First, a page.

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Animal, Vegetable, or Woman?
A Feminist Critique of Ethical Vegetarianism
Animal, Vegetable, or Woman?
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Kathryn Paxton George - Author
Price: $60.50 
Hardcover - 236 pages
Release Date: October 2000
ISBN10: 0-7914-4687-5
ISBN13: 978-0-7914-4687-4

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Price: $31.95 
Paperback - 236 pages
Release Date: October 2000
ISBN10: 0-7914-4688-3
ISBN13: 978-0-7914-4688-1

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Challenges current claims that humans ought to be vegetarians because animals have moral standing.

Kathryn Paxton George challenges the view held by noted philosophers Tom Regan and Peter Singer and ecofeminists Carol Adams and Deane Curtin who assume the Principle of Equality to argue that no one should eat meat or animal products. She shows how these renowned individuals also violate the Principle of Equality, because they place women, children, adolescents, the elderly, and many others in a subordinate position. She reviews the principal arguments of these major ethical thinkers, offers a detailed examination of the nutritional literature on vegetarianism, and shows how this inconsistency arises and why it recurs in every major argument for ethical vegetarianism. Included is her own view about what we should eat, which she calls "feminist aesthetic semi-vegetarianism."

“George has presented original, often compelling, arguments against ethical vegetarianism. Relying on well-researched evidence of nutritional and material differences among humans based on age, gender, race, class, and cultural location, George shows respects in which current arguments for vegetarianism falsely presuppose a male physiological norm and ideal. This book is necessary reading for animal rights advocates, feminists, ethicists, or anyone else interested in interconnected health and ethical issues concerning vegetarianism.” — Karen J. Warren, author of Ecofeminist Philosophy: A Western Perspective on What It Is and Why It Matters

"This broadly provocative book should be controversial, worthy of being attacked on several fronts. It is central to two large topics: feminist philosophy and the moral status of animals. It will not be the last word on any of the controversial issues that it touches upon, but it is unequivocally the next word." — Paul B. Thompson, author of Food Biotechnology in Ethical Perspective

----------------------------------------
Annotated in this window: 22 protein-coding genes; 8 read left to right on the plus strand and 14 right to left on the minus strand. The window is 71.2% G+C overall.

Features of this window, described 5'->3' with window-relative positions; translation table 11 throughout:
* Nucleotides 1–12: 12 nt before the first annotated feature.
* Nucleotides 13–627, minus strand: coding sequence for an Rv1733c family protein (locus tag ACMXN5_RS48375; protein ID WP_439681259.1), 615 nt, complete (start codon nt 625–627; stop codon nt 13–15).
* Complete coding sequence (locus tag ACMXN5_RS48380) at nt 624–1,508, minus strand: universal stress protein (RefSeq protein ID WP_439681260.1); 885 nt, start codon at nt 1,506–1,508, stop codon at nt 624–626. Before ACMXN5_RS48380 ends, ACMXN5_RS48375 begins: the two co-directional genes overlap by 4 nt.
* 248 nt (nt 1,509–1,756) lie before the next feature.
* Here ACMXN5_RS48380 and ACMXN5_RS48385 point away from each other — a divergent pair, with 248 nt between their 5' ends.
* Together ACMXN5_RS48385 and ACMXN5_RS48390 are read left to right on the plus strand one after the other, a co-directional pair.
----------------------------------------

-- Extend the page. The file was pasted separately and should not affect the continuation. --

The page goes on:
Kathryn Paxton George is Professor of Philosophy at the University of Idaho. She is the coeditor of two volumes: Agricultural Ethics: Issues for the Twenty-first Century (with Peter G. Hartel and James Vorst) and Readings in the Development of Moral Thought, Second Edition (with Marvin Henberg).


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Table of Contents

Preface
Acknowledgments

1. Introduction

Vegetarianism and the Ideal Life
A Note about Terms and Studies of Vegetarians
Some Arguments Not Covered
Overview of the Argument of the Book

2. Ethical Vegetarianism and Traditional Moral Theory

The Resurgent Interest in Ethical Vegetarianism
Defining the Moral Community
The Rule-Based Egalitarian Moral Tradition
Why Vegetarianism is Morally Required
Traditional Problems with the Traditional Moral Theories
Traditional Virtue Ethics

3. Feminism and Ethical Vegetarianism

"First-Wave" Feminists and Ethical Vegetarianism
Recent Feminist Criticisms of the Rule-Based Tradition
Other Features of Feminist Ethics of Care
Feminist Epistemology and the Moral Standings of Animals
Tom Regan's Rejection of Feminist Epistemology
Some Criticisms of Regan's Defense of a Rationalistic Epistemology
Ecofeminist Vegetarianism

4. A Feminist Argument Against Ethical Vegetarianism

How Traditional Moral Theory Fails
The Male Physiological Norm
The Cultural Norm of Wealth
Counterbalancing Considerations
Discrimination and the Predication of Fixed Norms
The Logic of Domination
Summary

5. Bias, Reasoning, and Scientific Studies

Introduction
Bias
Mistakes of Reasoning

6. Gender Equality and Interspecies Equality

Do Physiological Differences Require Inequality?
The Minimum Conception of Feminist Ethics
Equality and Difference
Interspecies Equality

7. Feminist Aesthetic Semivegetarianism

Overview
Contextual Moral Vegetarianism Revisited
Weaknesses of Contextual Moral Vegetarianism
Feminist Aesthetic Semivegetarianism
Contexts for Eating
Summary

Notes
References
Index



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